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Shanghai - city that comes to its own salvation

Written by: Fion LIANG
Photo by:Fion LIANG
Edited by:James Campion, WANG Zijin |  Date:2017/08/31161 Hits

The end of my summer holiday managed to grab some pieces of Shanghai, one of the Chinese cities that enjoys a global reputation. The four-day trip began with high expectations, and ended with not many but just a few strips of memories. Therefore, instead of putting down a series of facts that I cannot recall clearly myself, I prefer to pick a few sites that most allured me during this "freestyle" journey.




While the Pearl River Delta was ferociously stricken by this year's strongest Typhoon Hato, Shanghai was still bathed in seemingly everlasting sunshine. Technically speaking, the city is nothing distinctive from other mega cities in China. But this changes at nightfall: a time when all the neon lights start to breathe life into the world-renowned urban area. People off work, as well as people from other parts of the world, rush to the famous Bund (Waitan in Mandarin) to have a view of the stunning night scene along the Huangpu River.



The river path is not long at all, but it took me almost one hour and a half to finish the "routine" since the phone camera was so dissatisfying - not able to take down the whole scenery elegantly and eloquently - that most of the time I found myself struggling to adjust the camera or its position. Such recollection reminds me of how thoughtless I must have been, on account that I treasured the camera more than my own eyes. But the most regretful part is that I didn't have enough time to fully relish the cluster of exotic buildings lined up along the other side of the path. The architecture of each mansion almost differs from one another but all with a long standing history telling distinctive stories, which I failed to prime myself with before the trip. As a result, I could only glance over the surface structures of them while wandering along.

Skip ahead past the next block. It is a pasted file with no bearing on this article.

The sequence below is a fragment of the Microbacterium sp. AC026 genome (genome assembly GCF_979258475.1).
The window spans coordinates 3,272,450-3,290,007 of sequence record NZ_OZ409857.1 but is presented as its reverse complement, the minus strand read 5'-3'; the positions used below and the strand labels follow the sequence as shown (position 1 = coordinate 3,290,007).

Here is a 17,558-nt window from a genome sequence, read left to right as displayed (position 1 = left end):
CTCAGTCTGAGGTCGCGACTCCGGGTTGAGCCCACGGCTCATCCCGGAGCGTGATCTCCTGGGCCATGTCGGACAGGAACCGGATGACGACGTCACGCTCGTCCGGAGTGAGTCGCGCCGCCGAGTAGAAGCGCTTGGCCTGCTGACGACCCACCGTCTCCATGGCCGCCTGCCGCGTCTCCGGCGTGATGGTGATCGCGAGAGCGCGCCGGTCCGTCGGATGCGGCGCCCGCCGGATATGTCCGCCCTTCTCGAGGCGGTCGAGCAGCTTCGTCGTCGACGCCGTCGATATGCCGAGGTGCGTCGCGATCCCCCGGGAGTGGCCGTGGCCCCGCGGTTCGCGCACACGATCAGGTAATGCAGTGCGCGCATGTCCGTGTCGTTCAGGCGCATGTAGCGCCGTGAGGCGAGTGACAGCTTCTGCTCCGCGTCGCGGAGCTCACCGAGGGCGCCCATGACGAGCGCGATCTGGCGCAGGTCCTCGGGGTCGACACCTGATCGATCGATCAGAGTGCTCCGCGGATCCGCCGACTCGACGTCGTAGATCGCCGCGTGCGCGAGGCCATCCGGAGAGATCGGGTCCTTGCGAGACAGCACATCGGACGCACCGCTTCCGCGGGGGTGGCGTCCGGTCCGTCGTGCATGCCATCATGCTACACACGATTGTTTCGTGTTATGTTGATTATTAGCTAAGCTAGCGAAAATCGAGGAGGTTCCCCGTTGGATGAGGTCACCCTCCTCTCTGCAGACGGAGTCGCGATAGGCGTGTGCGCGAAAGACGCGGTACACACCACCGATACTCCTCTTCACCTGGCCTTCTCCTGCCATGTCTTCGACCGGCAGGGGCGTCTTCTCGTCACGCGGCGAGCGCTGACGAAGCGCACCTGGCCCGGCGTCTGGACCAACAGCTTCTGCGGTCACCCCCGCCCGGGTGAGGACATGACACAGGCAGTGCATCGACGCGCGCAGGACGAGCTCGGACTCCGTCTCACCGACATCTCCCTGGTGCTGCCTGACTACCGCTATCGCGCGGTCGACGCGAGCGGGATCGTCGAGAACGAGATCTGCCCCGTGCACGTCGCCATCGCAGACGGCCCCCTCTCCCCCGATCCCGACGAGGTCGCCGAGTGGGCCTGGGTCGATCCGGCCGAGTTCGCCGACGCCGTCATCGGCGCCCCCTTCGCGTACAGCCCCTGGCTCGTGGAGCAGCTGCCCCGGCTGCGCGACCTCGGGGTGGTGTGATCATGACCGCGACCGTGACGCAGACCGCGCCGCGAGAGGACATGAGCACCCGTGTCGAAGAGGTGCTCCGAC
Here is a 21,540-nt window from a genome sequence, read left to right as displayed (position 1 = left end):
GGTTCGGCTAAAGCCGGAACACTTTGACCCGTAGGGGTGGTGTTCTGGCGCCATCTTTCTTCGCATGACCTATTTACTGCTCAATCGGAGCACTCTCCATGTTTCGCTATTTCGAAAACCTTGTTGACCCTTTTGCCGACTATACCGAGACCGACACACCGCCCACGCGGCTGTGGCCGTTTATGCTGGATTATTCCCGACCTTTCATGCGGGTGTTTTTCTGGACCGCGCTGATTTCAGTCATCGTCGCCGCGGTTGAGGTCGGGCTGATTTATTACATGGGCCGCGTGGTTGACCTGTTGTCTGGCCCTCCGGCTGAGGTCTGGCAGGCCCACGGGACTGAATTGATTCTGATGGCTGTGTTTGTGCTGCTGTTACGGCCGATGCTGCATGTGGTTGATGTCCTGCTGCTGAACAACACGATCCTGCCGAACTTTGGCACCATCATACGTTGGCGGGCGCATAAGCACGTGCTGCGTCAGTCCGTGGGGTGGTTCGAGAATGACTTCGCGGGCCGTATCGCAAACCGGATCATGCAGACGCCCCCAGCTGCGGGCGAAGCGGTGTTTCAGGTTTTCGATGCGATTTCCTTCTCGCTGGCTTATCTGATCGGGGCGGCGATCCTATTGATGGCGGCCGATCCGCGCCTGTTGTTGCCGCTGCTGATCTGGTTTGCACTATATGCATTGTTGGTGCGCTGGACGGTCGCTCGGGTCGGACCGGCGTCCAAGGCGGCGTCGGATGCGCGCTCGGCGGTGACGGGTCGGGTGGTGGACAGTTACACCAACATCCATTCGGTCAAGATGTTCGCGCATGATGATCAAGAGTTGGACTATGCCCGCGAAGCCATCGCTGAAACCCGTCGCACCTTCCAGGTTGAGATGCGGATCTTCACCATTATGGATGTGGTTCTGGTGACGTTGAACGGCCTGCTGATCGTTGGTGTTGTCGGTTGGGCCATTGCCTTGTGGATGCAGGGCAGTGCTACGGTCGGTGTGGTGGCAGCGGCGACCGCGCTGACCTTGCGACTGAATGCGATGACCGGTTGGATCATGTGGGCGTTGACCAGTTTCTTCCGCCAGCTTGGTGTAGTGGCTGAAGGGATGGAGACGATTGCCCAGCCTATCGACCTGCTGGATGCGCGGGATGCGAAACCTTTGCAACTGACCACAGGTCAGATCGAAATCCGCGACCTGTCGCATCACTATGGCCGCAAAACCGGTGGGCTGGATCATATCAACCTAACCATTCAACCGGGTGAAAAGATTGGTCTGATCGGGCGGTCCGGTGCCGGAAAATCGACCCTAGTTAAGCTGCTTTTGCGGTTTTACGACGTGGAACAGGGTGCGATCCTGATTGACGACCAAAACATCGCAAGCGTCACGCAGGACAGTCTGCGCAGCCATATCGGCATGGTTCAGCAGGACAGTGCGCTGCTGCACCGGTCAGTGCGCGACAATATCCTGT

There're other famous buildings around the Bund but I don't fancy elaborating on them, reckoning that the introduction in some tiny brochures definitely tells better stories than me and most importantly, there're way too many visitors crowding around, slashing one's passion to linger for too long. And I'm afraid many long-awaited sites turned out to be the literal places of interest - the interest of traveling handbooks, which can be rather disappointing when what you truly want to look through is the local-colored windows instead of the delicately painted ones. So my impression on of this city, to some extent, is that it's adept at packaging its uninteresting and unvarying commercial centers with archaic architecture in a bid to attract more visitors, or rather, consumers. The traditional Chinese or European buildings are indeed satisfying feasts for eyes, but the commodities, contemporary and low in quality, frankly jar with the rest of the surroundings. Places beset with such problems, in my personal point of view, include Tianzifang and the most-talked-about Yu Garden.